While the “Big Knockers” writers obviously had to take liberties with dates and story lines in order to make it all work for the show (and add the humor), the characters actually are based on real people, and much of details they share about themselves are true. [update: here’s the review in City Newspaper] So for those of you want to know more, here is the “Big Knockers” backstory. Keep in mind that these are just small snippets of information; much more lies in folders piled up on my desk, waiting to find a home in blog posts and book chapters. Or who knows? Maybe on another stage?

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National Novel Writing Month and creative prompts from the cemetery

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National Novel Writing Month started today, and while I don’t write fiction I am using the month to focus on getting a huge chunk of writing done on my book about cemeteries.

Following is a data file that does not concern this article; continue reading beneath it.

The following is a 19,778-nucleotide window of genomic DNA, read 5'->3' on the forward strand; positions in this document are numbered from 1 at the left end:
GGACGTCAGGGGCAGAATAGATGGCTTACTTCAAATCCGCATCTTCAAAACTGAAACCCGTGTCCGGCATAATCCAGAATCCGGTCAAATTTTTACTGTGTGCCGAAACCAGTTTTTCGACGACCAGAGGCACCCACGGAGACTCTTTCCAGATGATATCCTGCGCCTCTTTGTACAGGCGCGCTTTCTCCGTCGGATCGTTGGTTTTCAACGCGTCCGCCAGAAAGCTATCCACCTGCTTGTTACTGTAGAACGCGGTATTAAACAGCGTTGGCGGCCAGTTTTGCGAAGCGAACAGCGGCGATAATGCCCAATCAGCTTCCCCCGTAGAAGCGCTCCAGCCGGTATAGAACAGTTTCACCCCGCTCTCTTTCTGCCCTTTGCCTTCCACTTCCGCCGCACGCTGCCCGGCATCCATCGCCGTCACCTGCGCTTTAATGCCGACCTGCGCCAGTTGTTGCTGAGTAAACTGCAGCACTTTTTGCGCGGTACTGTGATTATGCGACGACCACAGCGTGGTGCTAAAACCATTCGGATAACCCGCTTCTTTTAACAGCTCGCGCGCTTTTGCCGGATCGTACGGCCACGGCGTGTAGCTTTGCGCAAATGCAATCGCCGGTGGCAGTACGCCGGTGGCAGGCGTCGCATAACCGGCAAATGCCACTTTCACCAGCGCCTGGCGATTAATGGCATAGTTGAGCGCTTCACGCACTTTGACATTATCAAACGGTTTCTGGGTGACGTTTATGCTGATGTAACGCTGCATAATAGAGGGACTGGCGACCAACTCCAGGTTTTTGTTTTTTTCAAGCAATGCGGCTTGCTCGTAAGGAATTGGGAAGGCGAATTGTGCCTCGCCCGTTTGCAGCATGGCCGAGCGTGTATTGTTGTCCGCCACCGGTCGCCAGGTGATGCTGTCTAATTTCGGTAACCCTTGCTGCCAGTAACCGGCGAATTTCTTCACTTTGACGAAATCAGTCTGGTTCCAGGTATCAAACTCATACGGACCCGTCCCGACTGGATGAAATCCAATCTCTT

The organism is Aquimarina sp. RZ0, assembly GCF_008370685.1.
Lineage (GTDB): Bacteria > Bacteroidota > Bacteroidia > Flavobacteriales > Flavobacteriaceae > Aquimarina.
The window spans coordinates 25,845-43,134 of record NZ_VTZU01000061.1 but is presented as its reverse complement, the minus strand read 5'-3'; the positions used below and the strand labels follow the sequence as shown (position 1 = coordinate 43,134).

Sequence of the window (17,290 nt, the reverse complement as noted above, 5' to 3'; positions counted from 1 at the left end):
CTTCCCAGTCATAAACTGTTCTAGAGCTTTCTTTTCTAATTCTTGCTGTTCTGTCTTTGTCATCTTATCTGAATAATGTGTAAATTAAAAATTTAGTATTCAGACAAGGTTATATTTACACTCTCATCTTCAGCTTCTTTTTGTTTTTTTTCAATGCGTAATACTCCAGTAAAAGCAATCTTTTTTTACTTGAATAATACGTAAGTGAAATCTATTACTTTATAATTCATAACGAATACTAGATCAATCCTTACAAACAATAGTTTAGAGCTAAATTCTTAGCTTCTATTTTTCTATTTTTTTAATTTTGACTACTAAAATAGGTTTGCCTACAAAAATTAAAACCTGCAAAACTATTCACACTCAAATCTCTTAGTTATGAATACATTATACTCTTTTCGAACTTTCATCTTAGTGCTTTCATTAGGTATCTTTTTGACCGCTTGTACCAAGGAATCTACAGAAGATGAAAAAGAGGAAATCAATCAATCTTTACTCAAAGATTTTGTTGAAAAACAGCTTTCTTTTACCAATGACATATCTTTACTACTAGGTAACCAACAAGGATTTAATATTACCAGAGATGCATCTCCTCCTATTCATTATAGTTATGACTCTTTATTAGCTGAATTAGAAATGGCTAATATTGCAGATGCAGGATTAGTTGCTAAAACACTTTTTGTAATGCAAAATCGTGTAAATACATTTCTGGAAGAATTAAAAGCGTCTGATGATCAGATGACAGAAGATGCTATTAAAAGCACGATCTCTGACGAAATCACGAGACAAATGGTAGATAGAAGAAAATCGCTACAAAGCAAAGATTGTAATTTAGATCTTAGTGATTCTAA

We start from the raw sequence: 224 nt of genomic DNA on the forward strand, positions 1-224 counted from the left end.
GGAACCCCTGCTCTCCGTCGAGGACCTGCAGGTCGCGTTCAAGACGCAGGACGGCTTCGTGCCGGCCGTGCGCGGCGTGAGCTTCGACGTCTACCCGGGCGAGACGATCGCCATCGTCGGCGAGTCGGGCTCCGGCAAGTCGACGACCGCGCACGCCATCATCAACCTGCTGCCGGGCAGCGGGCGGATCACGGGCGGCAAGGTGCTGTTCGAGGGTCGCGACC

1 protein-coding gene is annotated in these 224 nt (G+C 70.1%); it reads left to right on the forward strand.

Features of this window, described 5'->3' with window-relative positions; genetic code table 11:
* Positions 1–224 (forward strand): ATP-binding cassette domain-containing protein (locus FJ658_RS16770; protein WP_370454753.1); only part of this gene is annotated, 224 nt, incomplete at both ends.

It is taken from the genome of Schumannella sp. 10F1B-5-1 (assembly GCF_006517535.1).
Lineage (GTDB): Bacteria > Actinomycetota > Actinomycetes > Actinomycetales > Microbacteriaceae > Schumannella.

And I’m inviting you to play along at home!

Throughout the month, I’m going to post some creative prompts on my Facebook page, inspired by Mt. Hope Cemetery. As I’m writing about my experiences in the cemetery and the residents who have captured my attention, I’ll share some of my favorite photos of epitaphs, tombstones, scenery, and interment records. Use them to inspire your own creative efforts – and if they do, feel free to share links in the comment section!

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Groundhogs, coffin parts, and other cemetery surprises

One of the handles I found while walking in the cemetery. Nearby, I also found part of a human skull.

One of the coffin handles I found while walking in the cemetery. It had been hauled to the surface by a burrowing groundhog.

I was out recently with my Border collie Bandit when he came upon a groundhog hole. That’s not unusual; the cemetery where I often walk is a certified habitat with the National Wildlife Federation, and is crawling with squirrels, chipmunks, groundhogs, deer, birds, and foxes. It’s not the first time I’ve had a close encounter with critters while meandering among the dead.

What was unusual this time? Around the entrance to the hole were items the groundhog had hauled to the surface while tunneling. Items like casket handles and knobs, and pieces of rotted coffin wood, and a bone.

You heard me. A bone.